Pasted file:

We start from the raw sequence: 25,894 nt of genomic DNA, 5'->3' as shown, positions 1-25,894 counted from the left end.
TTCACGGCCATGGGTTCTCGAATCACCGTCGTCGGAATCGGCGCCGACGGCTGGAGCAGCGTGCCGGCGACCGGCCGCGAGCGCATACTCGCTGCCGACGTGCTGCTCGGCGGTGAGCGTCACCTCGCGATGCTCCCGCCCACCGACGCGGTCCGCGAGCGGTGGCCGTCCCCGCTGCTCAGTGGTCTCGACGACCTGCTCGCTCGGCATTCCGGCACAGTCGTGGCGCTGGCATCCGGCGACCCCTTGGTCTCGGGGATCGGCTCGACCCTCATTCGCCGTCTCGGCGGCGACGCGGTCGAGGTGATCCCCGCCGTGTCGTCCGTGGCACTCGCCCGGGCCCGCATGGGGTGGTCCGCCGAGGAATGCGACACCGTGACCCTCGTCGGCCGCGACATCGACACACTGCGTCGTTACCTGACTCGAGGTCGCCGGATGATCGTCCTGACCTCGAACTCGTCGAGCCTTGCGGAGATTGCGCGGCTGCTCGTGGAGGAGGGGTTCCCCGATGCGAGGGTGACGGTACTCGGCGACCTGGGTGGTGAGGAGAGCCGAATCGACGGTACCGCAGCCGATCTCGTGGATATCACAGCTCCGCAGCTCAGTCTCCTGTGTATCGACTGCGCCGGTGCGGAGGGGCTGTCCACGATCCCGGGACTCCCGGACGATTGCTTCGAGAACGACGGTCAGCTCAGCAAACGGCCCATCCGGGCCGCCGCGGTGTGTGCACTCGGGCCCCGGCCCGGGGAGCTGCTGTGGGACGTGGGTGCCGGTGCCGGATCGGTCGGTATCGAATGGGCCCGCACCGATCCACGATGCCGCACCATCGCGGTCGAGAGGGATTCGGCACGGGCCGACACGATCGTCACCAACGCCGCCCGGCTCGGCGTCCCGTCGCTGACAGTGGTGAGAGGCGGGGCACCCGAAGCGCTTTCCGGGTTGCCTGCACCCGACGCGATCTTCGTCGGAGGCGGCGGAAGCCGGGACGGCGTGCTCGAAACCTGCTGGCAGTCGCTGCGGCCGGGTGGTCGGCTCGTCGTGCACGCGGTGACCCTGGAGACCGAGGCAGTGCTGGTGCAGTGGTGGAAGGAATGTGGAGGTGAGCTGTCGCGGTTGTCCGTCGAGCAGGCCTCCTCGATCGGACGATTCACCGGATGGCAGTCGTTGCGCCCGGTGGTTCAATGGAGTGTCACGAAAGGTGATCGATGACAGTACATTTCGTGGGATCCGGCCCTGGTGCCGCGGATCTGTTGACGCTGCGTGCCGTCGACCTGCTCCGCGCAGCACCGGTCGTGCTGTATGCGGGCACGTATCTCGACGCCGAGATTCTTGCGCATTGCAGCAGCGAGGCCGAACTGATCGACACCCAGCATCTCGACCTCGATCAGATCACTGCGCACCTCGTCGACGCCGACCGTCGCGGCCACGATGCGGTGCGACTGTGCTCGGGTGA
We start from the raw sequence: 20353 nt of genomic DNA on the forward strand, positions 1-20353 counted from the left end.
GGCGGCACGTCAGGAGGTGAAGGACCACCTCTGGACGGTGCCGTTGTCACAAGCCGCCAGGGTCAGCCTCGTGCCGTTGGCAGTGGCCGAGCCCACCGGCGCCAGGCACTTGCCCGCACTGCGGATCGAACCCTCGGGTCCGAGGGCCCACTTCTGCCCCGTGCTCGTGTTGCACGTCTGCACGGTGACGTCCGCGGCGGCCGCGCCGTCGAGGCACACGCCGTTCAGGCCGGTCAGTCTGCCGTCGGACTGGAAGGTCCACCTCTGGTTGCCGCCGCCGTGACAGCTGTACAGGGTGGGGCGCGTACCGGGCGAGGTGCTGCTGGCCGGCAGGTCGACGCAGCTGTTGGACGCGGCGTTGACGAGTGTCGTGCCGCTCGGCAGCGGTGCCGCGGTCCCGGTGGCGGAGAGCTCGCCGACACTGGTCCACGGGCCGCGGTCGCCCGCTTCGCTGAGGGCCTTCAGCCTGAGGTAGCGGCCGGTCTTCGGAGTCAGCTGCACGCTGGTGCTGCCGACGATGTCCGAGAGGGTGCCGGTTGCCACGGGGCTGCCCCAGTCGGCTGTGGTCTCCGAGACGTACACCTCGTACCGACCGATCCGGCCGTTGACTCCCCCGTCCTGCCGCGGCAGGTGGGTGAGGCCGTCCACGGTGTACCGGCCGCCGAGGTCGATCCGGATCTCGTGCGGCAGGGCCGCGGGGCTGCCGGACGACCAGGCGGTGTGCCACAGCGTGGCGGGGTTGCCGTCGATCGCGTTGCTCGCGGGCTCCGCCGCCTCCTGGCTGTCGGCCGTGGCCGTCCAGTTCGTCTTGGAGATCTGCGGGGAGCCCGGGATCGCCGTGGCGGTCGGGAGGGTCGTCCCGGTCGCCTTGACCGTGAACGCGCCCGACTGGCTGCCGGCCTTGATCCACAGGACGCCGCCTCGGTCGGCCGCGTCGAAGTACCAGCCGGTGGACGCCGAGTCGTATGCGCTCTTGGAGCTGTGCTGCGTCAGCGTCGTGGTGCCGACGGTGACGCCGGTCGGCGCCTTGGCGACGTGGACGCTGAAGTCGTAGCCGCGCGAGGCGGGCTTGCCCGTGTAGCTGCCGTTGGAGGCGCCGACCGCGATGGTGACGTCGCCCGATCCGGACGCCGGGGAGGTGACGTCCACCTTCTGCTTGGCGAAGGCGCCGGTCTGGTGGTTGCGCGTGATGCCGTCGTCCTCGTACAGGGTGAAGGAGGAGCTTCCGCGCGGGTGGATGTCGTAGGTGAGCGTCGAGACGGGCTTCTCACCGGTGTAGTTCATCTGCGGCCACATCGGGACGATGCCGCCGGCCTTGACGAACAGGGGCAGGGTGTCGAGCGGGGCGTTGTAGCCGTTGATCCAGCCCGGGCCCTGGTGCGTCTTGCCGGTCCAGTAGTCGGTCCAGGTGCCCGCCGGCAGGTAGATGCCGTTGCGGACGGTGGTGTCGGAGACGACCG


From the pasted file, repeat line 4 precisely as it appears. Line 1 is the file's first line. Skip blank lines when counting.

GGCGGCACGTCAGGAGGTGAAGGACCACCTCTGGACGGTGCCGTTGTCACAAGCCGCCAGGGTCAGCCTCGTGCCGTTGGCAGTGGCCGAGCCCACCGGCGCCAGGCACTTGCCCGCACTGCGGATCGAACCCTCGGGTCCGAGGGCCCACTTCTGCCCCGTGCTCGTGTTGCACGTCTGCACGGTGACGTCCGCGGCGGCCGCGCCGTCGAGGCACACGCCGTTCAGGCCGGTCAGTCTGCCGTCGGACTGGAAGGTCCACCTCTGGTTGCCGCCGCCGTGACAGCTGTACAGGGTGGGGCGCGTACCGGGCGAGGTGCTGCTGGCCGGCAGGTCGACGCAGCTGTTGGACGCGGCGTTGACGAGTGTCGTGCCGCTCGGCAGCGGTGCCGCGGTCCCGGTGGCGGAGAGCTCGCCGACACTGGTCCACGGGCCGCGGTCGCCCGCTTCGCTGAGGGCCTTCAGCCTGAGGTAGCGGCCGGTCTTCGGAGTCAGCTGCACGCTGGTGCTGCCGACGATGTCCGAGAGGGTGCCGGTTGCCACGGGGCTGCCCCAGTCGGCTGTGGTCTCCGAGACGTACACCTCGTACCGACCGATCCGGCCGTTGACTCCCCCGTCCTGCCGCGGCAGGTGGGTGAGGCCGTCCACGGTGTACCGGCCGCCGAGGTCGATCCGGATCTCGTGCGGCAGGGCCGCGGGGCTGCCGGACGACCAGGCGGTGTGCCACAGCGTGGCGGGGTTGCCGTCGATCGCGTTGCTCGCGGGCTCCGCCGCCTCCTGGCTGTCGGCCGTGGCCGTCCAGTTCGTCTTGGAGATCTGCGGGGAGCCCGGGATCGCCGTGGCGGTCGGGAGGGTCGTCCCGGTCGCCTTGACCGTGAACGCGCCCGACTGGCTGCCGGCCTTGATCCACAGGACGCCGCCTCGGTCGGCCGCGTCGAAGTACCAGCCGGTGGACGCCGAGTCGTATGCGCTCTTGGAGCTGTGCTGCGTCAGCGTCGTGGTGCCGACGGTGACGCCGGTCGGCGCCTTGGCGACGTGGACGCTGAAGTCGTAGCCGCGCGAGGCGGGCTTGCCCGTGTAGCTGCCGTTGGAGGCGCCGACCGCGATGGTGACGTCGCCCGATCCGGACGCCGGGGAGGTGACGTCCACCTTCTGCTTGGCGAAGGCGCCGGTCTGGTGGTTGCGCGTGATGCCGTCGTCCTCGTACAGGGTGAAGGAGGAGCTTCCGCGCGGGTGGATGTCGTAGGTGAGCGTCGAGACGGGCTTCTCACCGGTGTAGTTCATCTGCGGCCACATCGGGACGATGCCGCCGGCCTTGACGAACAGGGGCAGGGTGTCGAGCGGGGCGTTGTAGCCGTTGATCCAGCCCGGGCCCTGGTGCGTCTTGCCGGTCCAGTAGTCGGTCCAGGTGCCCGCCGGCAGGTAGATGCCGTTGCGGACGGTGGTGTCGGAGACGACCG